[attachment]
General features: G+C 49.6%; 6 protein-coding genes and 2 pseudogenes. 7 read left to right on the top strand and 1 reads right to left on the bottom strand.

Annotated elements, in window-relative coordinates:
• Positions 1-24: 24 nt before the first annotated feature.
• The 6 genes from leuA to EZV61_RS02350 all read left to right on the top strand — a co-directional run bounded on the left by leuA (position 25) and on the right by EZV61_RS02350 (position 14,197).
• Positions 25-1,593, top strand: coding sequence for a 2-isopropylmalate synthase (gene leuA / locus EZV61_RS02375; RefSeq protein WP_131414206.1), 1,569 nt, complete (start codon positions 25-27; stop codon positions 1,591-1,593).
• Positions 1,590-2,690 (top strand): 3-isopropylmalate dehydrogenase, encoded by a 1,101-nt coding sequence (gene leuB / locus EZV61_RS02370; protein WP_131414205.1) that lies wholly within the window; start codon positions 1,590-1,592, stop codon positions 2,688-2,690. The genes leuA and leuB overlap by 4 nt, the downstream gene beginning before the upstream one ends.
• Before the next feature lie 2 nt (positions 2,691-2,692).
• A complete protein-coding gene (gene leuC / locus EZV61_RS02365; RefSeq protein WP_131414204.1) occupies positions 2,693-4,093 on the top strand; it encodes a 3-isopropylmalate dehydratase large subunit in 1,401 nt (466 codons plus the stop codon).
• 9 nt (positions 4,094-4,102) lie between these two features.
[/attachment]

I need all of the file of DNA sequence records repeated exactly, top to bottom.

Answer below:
General features: G+C 49.6%; 6 protein-coding genes and 2 pseudogenes. 7 read left to right on the top strand and 1 reads right to left on the bottom strand.

Annotated elements, in window-relative coordinates:
• Positions 1-24: 24 nt before the first annotated feature.
• The 6 genes from leuA to EZV61_RS02350 all read left to right on the top strand — a co-directional run bounded on the left by leuA (position 25) and on the right by EZV61_RS02350 (position 14,197).
• Positions 25-1,593, top strand: coding sequence for a 2-isopropylmalate synthase (gene leuA / locus EZV61_RS02375; RefSeq protein WP_131414206.1), 1,569 nt, complete (start codon positions 25-27; stop codon positions 1,591-1,593).
• Positions 1,590-2,690 (top strand): 3-isopropylmalate dehydrogenase, encoded by a 1,101-nt coding sequence (gene leuB / locus EZV61_RS02370; protein WP_131414205.1) that lies wholly within the window; start codon positions 1,590-1,592, stop codon positions 2,688-2,690. The genes leuA and leuB overlap by 4 nt, the downstream gene beginning before the upstream one ends.
• Before the next feature lie 2 nt (positions 2,691-2,692).
• A complete protein-coding gene (gene leuC / locus EZV61_RS02365; RefSeq protein WP_131414204.1) occupies positions 2,693-4,093 on the top strand; it encodes a 3-isopropylmalate dehydratase large subunit in 1,401 nt (466 codons plus the stop codon).
• 9 nt (positions 4,094-4,102) lie between these two features.